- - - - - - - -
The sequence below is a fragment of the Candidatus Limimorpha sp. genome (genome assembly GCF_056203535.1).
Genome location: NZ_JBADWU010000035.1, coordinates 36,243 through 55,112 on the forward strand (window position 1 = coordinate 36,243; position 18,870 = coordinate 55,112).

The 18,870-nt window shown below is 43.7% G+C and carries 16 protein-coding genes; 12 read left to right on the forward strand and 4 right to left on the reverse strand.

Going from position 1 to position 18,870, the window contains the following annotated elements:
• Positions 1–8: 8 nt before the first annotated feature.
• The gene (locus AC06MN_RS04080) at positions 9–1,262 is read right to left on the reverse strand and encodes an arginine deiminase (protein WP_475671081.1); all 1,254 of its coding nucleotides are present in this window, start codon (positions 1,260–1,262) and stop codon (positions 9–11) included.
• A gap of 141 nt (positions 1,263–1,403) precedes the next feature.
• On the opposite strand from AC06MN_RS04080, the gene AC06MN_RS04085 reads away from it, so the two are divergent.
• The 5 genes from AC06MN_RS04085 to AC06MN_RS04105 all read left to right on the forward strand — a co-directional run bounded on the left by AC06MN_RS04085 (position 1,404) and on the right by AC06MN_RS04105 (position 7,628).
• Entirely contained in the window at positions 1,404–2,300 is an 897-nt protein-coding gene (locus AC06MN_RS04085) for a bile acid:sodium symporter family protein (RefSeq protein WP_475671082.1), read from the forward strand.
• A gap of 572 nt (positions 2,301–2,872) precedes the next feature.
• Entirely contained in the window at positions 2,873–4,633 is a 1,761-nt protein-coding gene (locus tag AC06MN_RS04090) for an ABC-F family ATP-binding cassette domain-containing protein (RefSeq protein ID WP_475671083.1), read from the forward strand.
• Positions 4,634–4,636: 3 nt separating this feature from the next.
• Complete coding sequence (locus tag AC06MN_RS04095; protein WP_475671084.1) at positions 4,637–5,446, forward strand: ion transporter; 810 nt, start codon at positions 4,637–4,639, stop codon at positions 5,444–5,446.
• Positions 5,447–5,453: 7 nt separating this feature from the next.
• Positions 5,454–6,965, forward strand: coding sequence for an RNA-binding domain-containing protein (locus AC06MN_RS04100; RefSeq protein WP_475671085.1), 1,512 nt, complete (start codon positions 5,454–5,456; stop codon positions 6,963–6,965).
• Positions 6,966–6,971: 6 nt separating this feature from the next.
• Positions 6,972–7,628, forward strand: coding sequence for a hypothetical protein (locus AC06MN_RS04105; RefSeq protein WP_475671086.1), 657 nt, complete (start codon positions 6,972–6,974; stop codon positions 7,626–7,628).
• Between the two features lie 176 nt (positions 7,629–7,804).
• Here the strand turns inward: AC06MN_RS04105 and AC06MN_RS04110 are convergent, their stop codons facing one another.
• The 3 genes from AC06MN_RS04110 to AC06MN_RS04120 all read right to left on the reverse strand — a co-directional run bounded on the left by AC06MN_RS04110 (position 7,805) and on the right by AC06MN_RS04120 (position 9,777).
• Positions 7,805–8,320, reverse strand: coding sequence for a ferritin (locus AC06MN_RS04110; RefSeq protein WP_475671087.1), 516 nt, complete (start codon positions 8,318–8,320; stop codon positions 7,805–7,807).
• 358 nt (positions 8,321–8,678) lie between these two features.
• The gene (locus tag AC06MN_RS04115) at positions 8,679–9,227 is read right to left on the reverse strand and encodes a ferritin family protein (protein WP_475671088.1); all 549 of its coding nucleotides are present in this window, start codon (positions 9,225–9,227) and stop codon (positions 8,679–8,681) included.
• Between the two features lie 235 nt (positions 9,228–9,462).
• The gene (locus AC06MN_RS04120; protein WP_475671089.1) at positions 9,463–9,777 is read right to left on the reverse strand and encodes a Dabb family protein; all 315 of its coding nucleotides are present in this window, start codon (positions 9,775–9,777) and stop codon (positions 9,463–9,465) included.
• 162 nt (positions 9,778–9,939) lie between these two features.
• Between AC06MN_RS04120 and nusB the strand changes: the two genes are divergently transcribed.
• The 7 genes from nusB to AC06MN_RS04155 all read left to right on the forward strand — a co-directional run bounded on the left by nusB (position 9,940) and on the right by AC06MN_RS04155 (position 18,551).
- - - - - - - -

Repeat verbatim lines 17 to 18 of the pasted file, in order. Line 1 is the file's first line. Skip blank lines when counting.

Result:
• Positions 6,966–6,971: 6 nt separating this feature from the next.
• Positions 6,972–7,628, forward strand: coding sequence for a hypothetical protein (locus AC06MN_RS04105; RefSeq protein WP_475671086.1), 657 nt, complete (start codon positions 6,972–6,974; stop codon positions 7,626–7,628).